In November 2012, Sierra Leone successfully held free, fair and transparent elections, widely hailed as a landmark moment in the nation’s journey towards democracy.
However, over a decade after Sierra Leone emerged from a brutal civil war, it still faces huge challenges in lifting people out of poverty; more than 60% of the people still live below the poverty line.
Power and governance
Despite Sierra Leone’s move towards democracy, the political landscape remains divided along south-eastern and north-western regional lines.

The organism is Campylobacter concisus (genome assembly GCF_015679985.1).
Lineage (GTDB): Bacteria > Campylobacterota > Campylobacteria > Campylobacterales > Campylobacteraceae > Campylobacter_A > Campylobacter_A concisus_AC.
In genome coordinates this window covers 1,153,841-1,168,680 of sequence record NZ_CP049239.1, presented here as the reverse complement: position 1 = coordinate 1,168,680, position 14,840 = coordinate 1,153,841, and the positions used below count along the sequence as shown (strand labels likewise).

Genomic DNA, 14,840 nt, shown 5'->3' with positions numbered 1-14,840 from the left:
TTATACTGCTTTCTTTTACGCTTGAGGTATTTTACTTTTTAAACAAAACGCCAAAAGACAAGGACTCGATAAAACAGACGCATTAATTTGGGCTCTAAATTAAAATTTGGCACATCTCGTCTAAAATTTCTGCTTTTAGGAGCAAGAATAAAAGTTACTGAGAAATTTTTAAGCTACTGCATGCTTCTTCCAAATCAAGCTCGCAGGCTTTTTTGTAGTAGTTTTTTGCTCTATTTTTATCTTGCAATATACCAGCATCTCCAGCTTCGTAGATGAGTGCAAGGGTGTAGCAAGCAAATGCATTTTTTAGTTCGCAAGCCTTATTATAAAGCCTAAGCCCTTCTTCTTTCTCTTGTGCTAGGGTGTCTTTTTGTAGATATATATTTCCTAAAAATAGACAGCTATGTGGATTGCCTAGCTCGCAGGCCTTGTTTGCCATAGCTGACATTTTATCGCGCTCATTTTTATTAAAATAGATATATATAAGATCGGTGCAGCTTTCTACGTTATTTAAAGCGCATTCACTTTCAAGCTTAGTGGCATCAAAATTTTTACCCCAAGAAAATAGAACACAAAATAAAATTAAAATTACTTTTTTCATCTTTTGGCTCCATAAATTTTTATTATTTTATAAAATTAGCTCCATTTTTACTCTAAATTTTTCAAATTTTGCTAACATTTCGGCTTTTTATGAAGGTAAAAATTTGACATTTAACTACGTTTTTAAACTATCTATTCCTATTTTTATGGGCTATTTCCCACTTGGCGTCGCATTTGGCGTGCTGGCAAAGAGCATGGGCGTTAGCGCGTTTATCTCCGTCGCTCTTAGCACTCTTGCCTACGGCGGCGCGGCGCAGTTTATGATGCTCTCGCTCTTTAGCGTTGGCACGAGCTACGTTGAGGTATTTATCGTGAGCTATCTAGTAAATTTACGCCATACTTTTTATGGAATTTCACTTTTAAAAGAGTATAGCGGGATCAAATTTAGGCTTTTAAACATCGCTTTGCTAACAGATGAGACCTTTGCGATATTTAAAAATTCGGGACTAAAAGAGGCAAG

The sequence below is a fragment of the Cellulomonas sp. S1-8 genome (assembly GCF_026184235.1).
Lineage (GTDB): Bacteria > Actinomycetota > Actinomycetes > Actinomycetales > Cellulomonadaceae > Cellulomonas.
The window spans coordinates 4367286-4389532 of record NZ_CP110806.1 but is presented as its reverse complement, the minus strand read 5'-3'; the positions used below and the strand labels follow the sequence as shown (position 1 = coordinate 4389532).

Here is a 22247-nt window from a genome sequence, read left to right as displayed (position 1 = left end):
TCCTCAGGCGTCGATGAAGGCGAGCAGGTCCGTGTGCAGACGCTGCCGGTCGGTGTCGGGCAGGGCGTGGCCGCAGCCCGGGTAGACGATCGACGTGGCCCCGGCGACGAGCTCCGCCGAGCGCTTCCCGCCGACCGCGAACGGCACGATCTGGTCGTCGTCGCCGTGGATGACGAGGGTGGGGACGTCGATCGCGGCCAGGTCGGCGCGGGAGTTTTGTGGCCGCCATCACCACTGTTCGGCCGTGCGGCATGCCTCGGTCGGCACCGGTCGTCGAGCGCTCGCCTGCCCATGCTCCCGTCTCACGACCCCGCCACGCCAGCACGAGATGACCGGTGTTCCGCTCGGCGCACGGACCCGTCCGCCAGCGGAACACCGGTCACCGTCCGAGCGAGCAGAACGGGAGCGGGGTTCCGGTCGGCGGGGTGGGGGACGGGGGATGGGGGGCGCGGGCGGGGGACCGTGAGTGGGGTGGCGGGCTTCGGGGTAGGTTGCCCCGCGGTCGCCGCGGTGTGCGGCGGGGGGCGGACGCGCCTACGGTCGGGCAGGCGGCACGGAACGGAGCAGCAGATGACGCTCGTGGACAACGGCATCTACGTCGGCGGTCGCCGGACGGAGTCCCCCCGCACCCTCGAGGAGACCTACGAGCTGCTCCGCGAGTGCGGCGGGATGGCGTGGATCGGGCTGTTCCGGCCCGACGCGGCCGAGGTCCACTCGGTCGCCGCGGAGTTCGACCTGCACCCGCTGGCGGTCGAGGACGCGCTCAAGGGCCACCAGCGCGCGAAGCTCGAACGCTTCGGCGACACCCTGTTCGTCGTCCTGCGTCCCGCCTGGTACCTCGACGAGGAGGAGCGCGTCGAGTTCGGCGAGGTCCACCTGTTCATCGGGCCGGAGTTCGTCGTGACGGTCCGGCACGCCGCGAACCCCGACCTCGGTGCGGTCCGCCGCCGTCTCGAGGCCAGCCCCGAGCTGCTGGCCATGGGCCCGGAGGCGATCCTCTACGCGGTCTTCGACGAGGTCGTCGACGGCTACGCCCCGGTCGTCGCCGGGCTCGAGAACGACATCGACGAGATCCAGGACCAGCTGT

There has however, been some progress in opening up political space for citizens to engage in their own development. There has also been some success in the fight against corruption and government accountability.
More than 70% of the population – mainly women – depend on the land for their livelihoods. The rush for farmland by foreign investors engaged in industrial-scale plantation agriculture in Sierra Leone has increased poverty and food shortages among communities who have lost their access to land.
Sierra Leone is a patriarchal society in which women are disadvantaged and under-represented in both the traditional and formal governance systems. Cultural norms and practices discriminate against women, hampering their access to power and resources.